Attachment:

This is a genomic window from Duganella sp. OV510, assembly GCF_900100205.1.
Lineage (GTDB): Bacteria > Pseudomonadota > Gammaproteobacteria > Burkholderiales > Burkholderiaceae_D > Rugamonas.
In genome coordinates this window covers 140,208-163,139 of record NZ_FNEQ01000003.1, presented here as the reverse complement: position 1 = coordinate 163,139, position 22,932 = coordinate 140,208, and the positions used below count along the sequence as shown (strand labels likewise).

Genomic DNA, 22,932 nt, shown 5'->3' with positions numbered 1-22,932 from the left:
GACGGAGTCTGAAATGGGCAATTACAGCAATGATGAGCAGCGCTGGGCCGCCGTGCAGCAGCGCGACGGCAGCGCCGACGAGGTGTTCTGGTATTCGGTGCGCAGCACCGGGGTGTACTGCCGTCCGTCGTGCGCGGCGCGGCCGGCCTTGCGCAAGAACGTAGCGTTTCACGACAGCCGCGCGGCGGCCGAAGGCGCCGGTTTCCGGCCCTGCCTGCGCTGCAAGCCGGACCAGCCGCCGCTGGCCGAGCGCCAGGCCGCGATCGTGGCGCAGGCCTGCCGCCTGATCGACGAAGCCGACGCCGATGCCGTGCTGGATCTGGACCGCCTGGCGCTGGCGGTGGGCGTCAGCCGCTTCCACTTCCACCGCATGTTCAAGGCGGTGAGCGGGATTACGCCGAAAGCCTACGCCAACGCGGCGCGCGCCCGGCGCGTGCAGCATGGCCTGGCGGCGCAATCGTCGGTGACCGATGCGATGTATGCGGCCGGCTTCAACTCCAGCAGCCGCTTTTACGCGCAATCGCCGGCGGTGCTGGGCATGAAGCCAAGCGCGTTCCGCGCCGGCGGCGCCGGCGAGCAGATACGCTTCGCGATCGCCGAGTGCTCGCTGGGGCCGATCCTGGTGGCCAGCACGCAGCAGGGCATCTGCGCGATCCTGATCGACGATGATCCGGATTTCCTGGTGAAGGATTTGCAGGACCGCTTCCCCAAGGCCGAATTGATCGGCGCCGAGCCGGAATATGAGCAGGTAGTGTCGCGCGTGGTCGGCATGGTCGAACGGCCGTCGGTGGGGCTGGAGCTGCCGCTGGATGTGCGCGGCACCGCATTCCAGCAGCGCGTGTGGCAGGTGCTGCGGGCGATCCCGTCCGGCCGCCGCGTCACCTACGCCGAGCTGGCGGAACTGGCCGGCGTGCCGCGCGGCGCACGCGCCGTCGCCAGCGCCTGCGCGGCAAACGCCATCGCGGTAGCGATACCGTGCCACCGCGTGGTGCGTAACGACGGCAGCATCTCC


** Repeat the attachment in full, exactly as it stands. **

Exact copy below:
This is a genomic window from Duganella sp. OV510, assembly GCF_900100205.1.
Lineage (GTDB): Bacteria > Pseudomonadota > Gammaproteobacteria > Burkholderiales > Burkholderiaceae_D > Rugamonas.
In genome coordinates this window covers 140,208-163,139 of record NZ_FNEQ01000003.1, presented here as the reverse complement: position 1 = coordinate 163,139, position 22,932 = coordinate 140,208, and the positions used below count along the sequence as shown (strand labels likewise).

Genomic DNA, 22,932 nt, shown 5'->3' with positions numbered 1-22,932 from the left:
GACGGAGTCTGAAATGGGCAATTACAGCAATGATGAGCAGCGCTGGGCCGCCGTGCAGCAGCGCGACGGCAGCGCCGACGAGGTGTTCTGGTATTCGGTGCGCAGCACCGGGGTGTACTGCCGTCCGTCGTGCGCGGCGCGGCCGGCCTTGCGCAAGAACGTAGCGTTTCACGACAGCCGCGCGGCGGCCGAAGGCGCCGGTTTCCGGCCCTGCCTGCGCTGCAAGCCGGACCAGCCGCCGCTGGCCGAGCGCCAGGCCGCGATCGTGGCGCAGGCCTGCCGCCTGATCGACGAAGCCGACGCCGATGCCGTGCTGGATCTGGACCGCCTGGCGCTGGCGGTGGGCGTCAGCCGCTTCCACTTCCACCGCATGTTCAAGGCGGTGAGCGGGATTACGCCGAAAGCCTACGCCAACGCGGCGCGCGCCCGGCGCGTGCAGCATGGCCTGGCGGCGCAATCGTCGGTGACCGATGCGATGTATGCGGCCGGCTTCAACTCCAGCAGCCGCTTTTACGCGCAATCGCCGGCGGTGCTGGGCATGAAGCCAAGCGCGTTCCGCGCCGGCGGCGCCGGCGAGCAGATACGCTTCGCGATCGCCGAGTGCTCGCTGGGGCCGATCCTGGTGGCCAGCACGCAGCAGGGCATCTGCGCGATCCTGATCGACGATGATCCGGATTTCCTGGTGAAGGATTTGCAGGACCGCTTCCCCAAGGCCGAATTGATCGGCGCCGAGCCGGAATATGAGCAGGTAGTGTCGCGCGTGGTCGGCATGGTCGAACGGCCGTCGGTGGGGCTGGAGCTGCCGCTGGATGTGCGCGGCACCGCATTCCAGCAGCGCGTGTGGCAGGTGCTGCGGGCGATCCCGTCCGGCCGCCGCGTCACCTACGCCGAGCTGGCGGAACTGGCCGGCGTGCCGCGCGGCGCACGCGCCGTCGCCAGCGCCTGCGCGGCAAACGCCATCGCGGTAGCGATACCGTGCCACCGCGTGGTGCGTAACGACGGCAGCATCTCC